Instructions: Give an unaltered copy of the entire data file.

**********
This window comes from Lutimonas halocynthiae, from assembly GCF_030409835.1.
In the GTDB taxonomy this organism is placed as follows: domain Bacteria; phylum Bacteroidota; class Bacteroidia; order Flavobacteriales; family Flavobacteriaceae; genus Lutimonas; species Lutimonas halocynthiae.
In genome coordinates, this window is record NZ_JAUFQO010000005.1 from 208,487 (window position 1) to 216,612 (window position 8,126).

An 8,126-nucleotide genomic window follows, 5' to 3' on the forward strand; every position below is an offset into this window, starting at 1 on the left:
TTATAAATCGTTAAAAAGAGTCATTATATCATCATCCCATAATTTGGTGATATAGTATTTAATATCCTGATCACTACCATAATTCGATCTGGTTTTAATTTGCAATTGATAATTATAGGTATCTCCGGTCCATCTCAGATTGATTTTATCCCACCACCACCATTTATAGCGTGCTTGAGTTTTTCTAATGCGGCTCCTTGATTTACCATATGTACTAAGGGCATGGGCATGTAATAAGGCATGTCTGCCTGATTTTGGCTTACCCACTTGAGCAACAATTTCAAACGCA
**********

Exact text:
This window comes from Lutimonas halocynthiae, from assembly GCF_030409835.1.
In the GTDB taxonomy this organism is placed as follows: domain Bacteria; phylum Bacteroidota; class Bacteroidia; order Flavobacteriales; family Flavobacteriaceae; genus Lutimonas; species Lutimonas halocynthiae.
In genome coordinates, this window is record NZ_JAUFQO010000005.1 from 208,487 (window position 1) to 216,612 (window position 8,126).

An 8,126-nucleotide genomic window follows, 5' to 3' on the forward strand; every position below is an offset into this window, starting at 1 on the left:
TTATAAATCGTTAAAAAGAGTCATTATATCATCATCCCATAATTTGGTGATATAGTATTTAATATCCTGATCACTACCATAATTCGATCTGGTTTTAATTTGCAATTGATAATTATAGGTATCTCCGGTCCATCTCAGATTGATTTTATCCCACCACCACCATTTATAGCGTGCTTGAGTTTTTCTAATGCGGCTCCTTGATTTACCATATGTACTAAGGGCATGGGCATGTAATAAGGCATGTCTGCCTGATTTTGGCTTACCCACTTGAGCAACAATTTCAAACGCA